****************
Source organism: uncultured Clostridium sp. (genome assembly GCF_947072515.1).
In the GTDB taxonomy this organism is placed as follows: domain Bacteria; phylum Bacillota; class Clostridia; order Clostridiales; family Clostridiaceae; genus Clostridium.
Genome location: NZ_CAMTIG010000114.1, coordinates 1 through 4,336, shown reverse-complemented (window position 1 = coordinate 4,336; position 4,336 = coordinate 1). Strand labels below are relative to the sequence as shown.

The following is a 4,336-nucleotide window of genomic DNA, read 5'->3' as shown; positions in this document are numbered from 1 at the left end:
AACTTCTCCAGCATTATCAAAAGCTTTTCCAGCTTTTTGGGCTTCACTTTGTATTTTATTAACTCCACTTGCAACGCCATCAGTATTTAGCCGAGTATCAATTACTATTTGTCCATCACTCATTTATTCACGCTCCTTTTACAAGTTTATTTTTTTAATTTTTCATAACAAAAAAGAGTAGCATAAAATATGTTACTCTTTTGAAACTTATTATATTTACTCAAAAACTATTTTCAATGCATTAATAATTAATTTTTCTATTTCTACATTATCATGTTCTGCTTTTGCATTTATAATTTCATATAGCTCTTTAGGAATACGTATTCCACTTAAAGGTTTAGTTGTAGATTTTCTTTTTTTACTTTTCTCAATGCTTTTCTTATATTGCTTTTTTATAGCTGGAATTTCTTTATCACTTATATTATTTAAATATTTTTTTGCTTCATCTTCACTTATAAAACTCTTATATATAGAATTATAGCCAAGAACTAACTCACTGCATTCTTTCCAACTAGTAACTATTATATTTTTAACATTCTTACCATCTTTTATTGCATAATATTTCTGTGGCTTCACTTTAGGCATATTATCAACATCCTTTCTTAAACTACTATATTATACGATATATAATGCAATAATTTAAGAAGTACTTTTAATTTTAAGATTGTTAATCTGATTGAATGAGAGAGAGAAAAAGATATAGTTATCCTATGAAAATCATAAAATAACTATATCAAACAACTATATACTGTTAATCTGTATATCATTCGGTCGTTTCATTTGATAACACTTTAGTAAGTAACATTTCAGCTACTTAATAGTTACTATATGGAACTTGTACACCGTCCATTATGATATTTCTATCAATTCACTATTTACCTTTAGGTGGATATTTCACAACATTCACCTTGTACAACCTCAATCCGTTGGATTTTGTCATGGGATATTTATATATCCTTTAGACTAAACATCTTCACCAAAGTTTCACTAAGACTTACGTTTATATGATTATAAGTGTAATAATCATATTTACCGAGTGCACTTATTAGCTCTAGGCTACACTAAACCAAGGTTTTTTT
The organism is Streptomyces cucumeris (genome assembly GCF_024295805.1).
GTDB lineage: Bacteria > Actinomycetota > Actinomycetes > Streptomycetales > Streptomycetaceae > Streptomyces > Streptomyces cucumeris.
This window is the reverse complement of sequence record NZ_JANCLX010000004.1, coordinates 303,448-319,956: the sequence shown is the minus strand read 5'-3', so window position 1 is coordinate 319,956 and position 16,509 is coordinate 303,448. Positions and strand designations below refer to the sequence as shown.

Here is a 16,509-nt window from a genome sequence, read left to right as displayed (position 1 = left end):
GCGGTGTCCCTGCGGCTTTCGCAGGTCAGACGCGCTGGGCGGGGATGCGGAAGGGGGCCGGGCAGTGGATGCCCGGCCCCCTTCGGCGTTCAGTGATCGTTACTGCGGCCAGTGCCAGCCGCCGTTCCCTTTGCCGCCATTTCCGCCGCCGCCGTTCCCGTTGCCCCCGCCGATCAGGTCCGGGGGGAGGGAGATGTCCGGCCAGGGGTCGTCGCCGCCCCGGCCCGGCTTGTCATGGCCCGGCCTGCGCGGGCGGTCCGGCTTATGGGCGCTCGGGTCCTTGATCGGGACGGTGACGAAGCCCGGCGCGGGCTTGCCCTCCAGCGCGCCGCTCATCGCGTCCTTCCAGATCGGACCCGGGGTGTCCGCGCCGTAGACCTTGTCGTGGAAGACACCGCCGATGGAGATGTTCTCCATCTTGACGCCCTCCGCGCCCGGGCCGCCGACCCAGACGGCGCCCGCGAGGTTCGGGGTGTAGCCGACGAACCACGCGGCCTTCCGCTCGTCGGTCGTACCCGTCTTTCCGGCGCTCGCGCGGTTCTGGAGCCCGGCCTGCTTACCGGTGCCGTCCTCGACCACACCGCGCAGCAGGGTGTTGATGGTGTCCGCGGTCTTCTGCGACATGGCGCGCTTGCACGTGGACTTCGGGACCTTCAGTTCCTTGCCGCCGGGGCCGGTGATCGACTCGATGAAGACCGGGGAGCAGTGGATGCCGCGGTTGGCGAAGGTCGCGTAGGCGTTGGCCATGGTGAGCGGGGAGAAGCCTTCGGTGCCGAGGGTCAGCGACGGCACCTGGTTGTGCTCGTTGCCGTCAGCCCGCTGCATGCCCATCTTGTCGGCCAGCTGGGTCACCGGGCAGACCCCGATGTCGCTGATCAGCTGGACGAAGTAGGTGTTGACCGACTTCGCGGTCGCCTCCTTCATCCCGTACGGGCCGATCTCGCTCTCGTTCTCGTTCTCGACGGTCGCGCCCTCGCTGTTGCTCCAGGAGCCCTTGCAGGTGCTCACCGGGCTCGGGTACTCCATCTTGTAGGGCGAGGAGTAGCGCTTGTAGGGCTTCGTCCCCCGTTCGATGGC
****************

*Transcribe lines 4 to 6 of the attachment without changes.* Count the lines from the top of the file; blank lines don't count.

The following is a 4,336-nucleotide window of genomic DNA, read 5'->3' as shown; positions in this document are numbered from 1 at the left end:
AACTTCTCCAGCATTATCAAAAGCTTTTCCAGCTTTTTGGGCTTCACTTTGTATTTTATTAACTCCACTTGCAACGCCATCAGTATTTAGCCGAGTATCAATTACTATTTGTCCATCACTCATTTATTCACGCTCCTTTTACAAGTTTATTTTTTTAATTTTTCATAACAAAAAAGAGTAGCATAAAATATGTTACTCTTTTGAAACTTATTATATTTACTCAAAAACTATTTTCAATGCATTAATAATTAATTTTTCTATTTCTACATTATCATGTTCTGCTTTTGCATTTATAATTTCATATAGCTCTTTAGGAATACGTATTCCACTTAAAGGTTTAGTTGTAGATTTTCTTTTTTTACTTTTCTCAATGCTTTTCTTATATTGCTTTTTTATAGCTGGAATTTCTTTATCACTTATATTATTTAAATATTTTTTTGCTTCATCTTCACTTATAAAACTCTTATATATAGAATTATAGCCAAGAACTAACTCACTGCATTCTTTCCAACTAGTAACTATTATATTTTTAACATTCTTACCATCTTTTATTGCATAATATTTCTGTGGCTTCACTTTAGGCATATTATCAACATCCTTTCTTAAACTACTATATTATACGATATATAATGCAATAATTTAAGAAGTACTTTTAATTTTAAGATTGTTAATCTGATTGAATGAGAGAGAGAAAAAGATATAGTTATCCTATGAAAATCATAAAATAACTATATCAAACAACTATATACTGTTAATCTGTATATCATTCGGTCGTTTCATTTGATAACACTTTAGTAAGTAACATTTCAGCTACTTAATAGTTACTATATGGAACTTGTACACCGTCCATTATGATATTTCTATCAATTCACTATTTACCTTTAGGTGGATATTTCACAACATTCACCTTGTACAACCTCAATCCGTTGGATTTTGTCATGGGATATTTATATATCCTTTAGACTAAACATCTTCACCAAAGTTTCACTAAGACTTACGTTTATATGATTATAAGTGTAATAATCATATTTACCGAGTGCACTTATTAGCTCTAGGCTACACTAAACCAAGGTTTTTTT
The organism is Streptomyces cucumeris (genome assembly GCF_024295805.1).